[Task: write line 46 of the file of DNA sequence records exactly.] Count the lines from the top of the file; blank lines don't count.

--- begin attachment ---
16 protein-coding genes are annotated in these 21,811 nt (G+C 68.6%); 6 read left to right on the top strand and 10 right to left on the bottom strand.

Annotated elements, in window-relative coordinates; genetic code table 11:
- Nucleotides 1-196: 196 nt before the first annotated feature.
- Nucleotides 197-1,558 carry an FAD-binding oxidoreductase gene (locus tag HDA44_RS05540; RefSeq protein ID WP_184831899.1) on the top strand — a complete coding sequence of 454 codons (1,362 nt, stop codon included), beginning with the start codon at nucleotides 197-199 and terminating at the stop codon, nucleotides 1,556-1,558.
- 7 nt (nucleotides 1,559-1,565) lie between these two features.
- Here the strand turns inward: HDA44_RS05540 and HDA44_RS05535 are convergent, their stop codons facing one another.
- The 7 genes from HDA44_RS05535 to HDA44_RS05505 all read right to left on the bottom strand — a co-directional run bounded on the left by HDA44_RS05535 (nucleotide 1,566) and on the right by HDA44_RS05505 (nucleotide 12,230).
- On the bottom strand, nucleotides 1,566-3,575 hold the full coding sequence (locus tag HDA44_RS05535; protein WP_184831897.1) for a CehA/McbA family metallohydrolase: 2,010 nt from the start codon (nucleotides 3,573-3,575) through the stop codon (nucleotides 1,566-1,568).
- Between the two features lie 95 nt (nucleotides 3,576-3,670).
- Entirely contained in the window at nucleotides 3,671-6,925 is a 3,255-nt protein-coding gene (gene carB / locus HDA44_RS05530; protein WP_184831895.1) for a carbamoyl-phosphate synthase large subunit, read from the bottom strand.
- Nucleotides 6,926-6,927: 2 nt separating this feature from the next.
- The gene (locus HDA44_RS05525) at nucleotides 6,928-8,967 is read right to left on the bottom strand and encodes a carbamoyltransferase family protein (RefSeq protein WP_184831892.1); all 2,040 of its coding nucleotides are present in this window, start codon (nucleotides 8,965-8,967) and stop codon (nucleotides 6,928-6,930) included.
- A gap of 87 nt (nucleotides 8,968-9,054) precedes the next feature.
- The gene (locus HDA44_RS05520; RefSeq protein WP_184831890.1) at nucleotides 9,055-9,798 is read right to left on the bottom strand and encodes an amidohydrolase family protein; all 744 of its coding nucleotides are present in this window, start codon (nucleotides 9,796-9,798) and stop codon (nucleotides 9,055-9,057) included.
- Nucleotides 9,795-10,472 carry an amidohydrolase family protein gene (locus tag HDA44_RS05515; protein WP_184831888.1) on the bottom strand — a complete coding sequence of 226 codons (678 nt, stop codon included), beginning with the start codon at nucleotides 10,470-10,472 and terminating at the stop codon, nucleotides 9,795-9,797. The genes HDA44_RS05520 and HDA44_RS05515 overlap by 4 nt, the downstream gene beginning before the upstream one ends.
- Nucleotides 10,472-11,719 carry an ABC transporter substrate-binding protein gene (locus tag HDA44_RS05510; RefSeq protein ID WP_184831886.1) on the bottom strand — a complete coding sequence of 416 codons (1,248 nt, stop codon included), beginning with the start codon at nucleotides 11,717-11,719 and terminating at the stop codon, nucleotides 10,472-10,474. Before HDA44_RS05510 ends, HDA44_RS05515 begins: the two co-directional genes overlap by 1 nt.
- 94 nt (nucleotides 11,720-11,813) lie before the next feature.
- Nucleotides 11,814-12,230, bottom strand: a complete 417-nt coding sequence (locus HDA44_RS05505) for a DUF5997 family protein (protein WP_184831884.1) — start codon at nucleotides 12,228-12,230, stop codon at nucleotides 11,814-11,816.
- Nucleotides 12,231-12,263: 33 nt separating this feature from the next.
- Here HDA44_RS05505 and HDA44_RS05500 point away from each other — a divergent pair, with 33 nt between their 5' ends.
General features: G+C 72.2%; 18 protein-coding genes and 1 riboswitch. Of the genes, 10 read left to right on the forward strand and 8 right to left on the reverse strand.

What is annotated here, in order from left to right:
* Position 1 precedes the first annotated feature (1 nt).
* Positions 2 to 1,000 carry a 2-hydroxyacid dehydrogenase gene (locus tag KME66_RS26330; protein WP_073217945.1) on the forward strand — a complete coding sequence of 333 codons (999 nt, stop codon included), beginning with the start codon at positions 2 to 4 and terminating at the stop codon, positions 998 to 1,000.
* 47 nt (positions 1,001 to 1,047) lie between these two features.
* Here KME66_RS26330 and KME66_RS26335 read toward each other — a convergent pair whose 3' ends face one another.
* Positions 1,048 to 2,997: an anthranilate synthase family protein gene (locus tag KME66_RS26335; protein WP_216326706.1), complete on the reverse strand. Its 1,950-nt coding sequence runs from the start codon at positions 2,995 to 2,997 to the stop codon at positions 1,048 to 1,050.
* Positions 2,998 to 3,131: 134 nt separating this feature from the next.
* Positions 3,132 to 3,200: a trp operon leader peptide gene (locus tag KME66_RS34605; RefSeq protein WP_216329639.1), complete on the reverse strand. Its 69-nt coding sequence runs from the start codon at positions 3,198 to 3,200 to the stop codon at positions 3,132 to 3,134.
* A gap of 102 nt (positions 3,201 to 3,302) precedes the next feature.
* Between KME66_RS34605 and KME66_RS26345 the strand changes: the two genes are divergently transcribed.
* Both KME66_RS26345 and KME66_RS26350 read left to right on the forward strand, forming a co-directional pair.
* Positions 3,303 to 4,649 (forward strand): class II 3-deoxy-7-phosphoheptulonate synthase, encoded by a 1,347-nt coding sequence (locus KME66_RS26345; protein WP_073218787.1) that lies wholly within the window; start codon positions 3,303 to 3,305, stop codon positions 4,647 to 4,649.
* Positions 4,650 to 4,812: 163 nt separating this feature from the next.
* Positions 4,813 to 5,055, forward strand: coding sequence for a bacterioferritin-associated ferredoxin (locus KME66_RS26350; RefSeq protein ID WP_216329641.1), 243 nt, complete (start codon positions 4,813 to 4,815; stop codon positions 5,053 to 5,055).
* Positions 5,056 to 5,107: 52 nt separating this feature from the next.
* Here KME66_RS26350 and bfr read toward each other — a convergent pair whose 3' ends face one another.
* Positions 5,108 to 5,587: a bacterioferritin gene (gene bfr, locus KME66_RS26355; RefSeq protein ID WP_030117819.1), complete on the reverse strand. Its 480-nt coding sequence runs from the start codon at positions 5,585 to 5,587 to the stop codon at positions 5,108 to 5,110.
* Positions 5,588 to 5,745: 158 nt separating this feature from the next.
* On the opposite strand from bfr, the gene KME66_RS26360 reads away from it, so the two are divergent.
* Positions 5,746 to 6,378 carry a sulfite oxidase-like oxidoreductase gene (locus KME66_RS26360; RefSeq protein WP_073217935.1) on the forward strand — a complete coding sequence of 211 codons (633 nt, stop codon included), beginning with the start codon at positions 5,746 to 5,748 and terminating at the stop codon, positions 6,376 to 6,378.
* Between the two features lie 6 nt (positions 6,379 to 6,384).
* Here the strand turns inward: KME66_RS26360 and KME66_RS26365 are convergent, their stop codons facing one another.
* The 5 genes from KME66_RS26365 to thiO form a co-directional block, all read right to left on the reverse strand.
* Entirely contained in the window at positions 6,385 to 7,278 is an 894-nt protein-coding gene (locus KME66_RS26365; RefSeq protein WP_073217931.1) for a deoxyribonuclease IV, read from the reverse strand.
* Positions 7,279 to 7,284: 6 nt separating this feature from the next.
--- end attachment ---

* Positions 7,279 to 7,284: 6 nt separating this feature from the next.